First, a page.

IN 1908 the French motor industry suffered a grievous defeat in the Grand Prix de l’Automobile Club de France. This race, the Grand Prix, had originally been organised to avoid just such a contingency. The Gordon Bennett Cup race rules stipulated that each country might enter three cars ; and although France had won it in 1904 and 1905, she felt that it was manifestly unfair that, with far the largest motor industry in the world, she was only allowed to enter the same number of cars as were other countries. So in 1906 it was decided that the Gordon Bennett rave should be run no more, and that the Grand Prix should be run in its stead. At first all went well, for in that year the race was won by a Renault. The next year however was bad enough, for an Italian F.I.A.T. car came in first. But this was nothing to 1908 ! When the final results were posted, a German Mercedes was first, a German Benz second, a German Benz third, a German Mercedes fifth, a German Opel sixth, and a German Benz seventh. Fourth place with a BayardClement was the best that France could do. It absolutely knocked the heart out of the French manufacturers. The A.C.F. got out the rules for the 1909 Grand Prix, but there was practically no support for it. The same situation ruled in 1910 and 1911. Then the tide

turned, and when the AC. V. announced a great two-day race at Dieppe for 1912 entries began to poer in until they reached the formidable total of fifty-eight.

But the old French champions still had not the heart to come back. Where were Panhard et LevaFsor, Brasier, Renault, Bayard-Clement and Mors ? Only one of the names famous in the early Grand Prix era was present on the entry list—Lorraine-Dietrich. Still, this was a name to conjure with. The nineteenth Century entry lists had seen it—so had Paris-Berlin and ParisViemia. In Paris-Madrid Charles Jarrott’s De Dietrich had finished third in the heavy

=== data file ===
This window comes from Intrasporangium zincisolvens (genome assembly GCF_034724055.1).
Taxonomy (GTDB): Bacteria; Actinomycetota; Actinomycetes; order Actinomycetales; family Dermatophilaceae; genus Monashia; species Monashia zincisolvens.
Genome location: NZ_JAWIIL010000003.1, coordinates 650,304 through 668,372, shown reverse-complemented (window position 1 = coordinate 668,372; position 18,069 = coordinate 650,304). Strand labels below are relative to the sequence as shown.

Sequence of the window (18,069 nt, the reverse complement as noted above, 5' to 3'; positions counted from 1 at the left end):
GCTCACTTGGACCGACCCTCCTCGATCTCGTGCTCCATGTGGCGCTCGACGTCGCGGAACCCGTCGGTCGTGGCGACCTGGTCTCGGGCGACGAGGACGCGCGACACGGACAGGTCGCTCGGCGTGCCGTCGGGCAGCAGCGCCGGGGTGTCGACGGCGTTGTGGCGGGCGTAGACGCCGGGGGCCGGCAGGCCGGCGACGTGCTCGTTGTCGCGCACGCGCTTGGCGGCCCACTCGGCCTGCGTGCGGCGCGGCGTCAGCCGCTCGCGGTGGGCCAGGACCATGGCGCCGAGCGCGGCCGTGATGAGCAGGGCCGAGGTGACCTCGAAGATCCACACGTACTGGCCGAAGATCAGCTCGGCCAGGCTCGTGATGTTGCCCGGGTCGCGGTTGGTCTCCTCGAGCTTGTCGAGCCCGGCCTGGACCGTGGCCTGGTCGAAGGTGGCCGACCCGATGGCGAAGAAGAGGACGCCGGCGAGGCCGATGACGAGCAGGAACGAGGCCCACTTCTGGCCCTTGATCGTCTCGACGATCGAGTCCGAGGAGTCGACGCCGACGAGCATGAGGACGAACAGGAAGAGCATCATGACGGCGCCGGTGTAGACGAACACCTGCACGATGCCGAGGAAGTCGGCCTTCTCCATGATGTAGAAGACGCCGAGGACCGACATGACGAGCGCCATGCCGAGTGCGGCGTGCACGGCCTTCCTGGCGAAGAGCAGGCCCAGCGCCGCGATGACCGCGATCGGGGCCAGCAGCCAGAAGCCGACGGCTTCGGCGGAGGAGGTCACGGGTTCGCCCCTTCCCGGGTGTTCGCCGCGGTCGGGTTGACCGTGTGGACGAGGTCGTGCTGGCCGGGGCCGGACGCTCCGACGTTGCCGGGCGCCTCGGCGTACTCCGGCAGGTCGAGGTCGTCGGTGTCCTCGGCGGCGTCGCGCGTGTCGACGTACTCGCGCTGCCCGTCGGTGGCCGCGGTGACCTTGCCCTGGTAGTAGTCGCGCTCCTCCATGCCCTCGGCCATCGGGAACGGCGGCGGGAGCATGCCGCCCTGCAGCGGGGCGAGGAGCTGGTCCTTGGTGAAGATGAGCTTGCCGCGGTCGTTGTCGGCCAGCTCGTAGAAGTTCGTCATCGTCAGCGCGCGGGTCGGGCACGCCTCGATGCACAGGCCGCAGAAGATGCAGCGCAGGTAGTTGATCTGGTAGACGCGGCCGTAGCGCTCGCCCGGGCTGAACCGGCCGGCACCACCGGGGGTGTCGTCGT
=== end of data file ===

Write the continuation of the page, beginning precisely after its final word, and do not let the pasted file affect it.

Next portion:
class. In 1905 Duray’s De Dietrich was in the French team for the Gordon Bennett Cup. The Grand Prix of 1906, 1907 and 1908 had seen the marque in the entry list and in 1906 Durav’s De Dietrich had won the Circuit des Ardennes. When the aficionados assembled at Dieppe for the 1912 Grand Prix, the LorraineDietrichs were well up among the favourites. During the hiatus of 1908 to 1912 the world of motor-racing had not stood still. Almost unnoticed by contemporary observers the thread had been taken up where the old Champions had laid it down by the protagonists of the Coupe

des Voiturettes. Among this despised ” small beer “new names, or names almost forgotten, had been coming to the fore. Peugeot, Delage, Sizaire-Naudin, 1-lipano-Sniza, Sunbeam, Vauxhall and the rest. Under first a limited bore and then a limited capacity rule, these makers had evolved the light high-speed engined racer which was destined to become the prototype of racing-cars for twenty years. The Delage which won the race in 1911 had a four-cylinder engine of 80 x 149 mm. bore and stroke, dimensions which were to set the standard for ” :3-litres ” for years to come. And, in Spite of this ” diminutive ” engine, it succeeded in averaging 55 m.p.h. for 387 miles of the

Boulogne circuit. The Peugeot, which finished second, had a bore and stroke of 78 x 156 mm.—–its designers had loved long strokes ever since the days of the limited bore rule, and were probably guided by the 2 to 1 limit on the strokebore ratio in 1911. This marque had entered for the Grand Prix in 1912, which was a ” free-for-all “

race. Its designers, however, had chosen a moderate engine size with dimensions of 110 x 200 min.—they still clung to their long Stroke—and a capacity of 7,602 c.c. It is to be feared that all this development had rather passed Lorraine-Dietrich by. In their heyday, when they had won the Circuit des Ardennes in 1 904i, they had used a bore and stroke of 190 x 160 nun. The rules for the 1908 Grand Prix had limited the bore of engines to 155 mm., and, greatly daring, they had used a stroke of 180 min.—almost the longest used in the race. Perhaps, they felt that a real big bore was a thing of the past, and se) for 1912 they decided on the small one stipulated for the 1908 race. This was 40 per cent. greater than that used by Peugeot ; but they had heard all about these long strokes which were being used by the Voiturettes, and their engine had the same stroke as the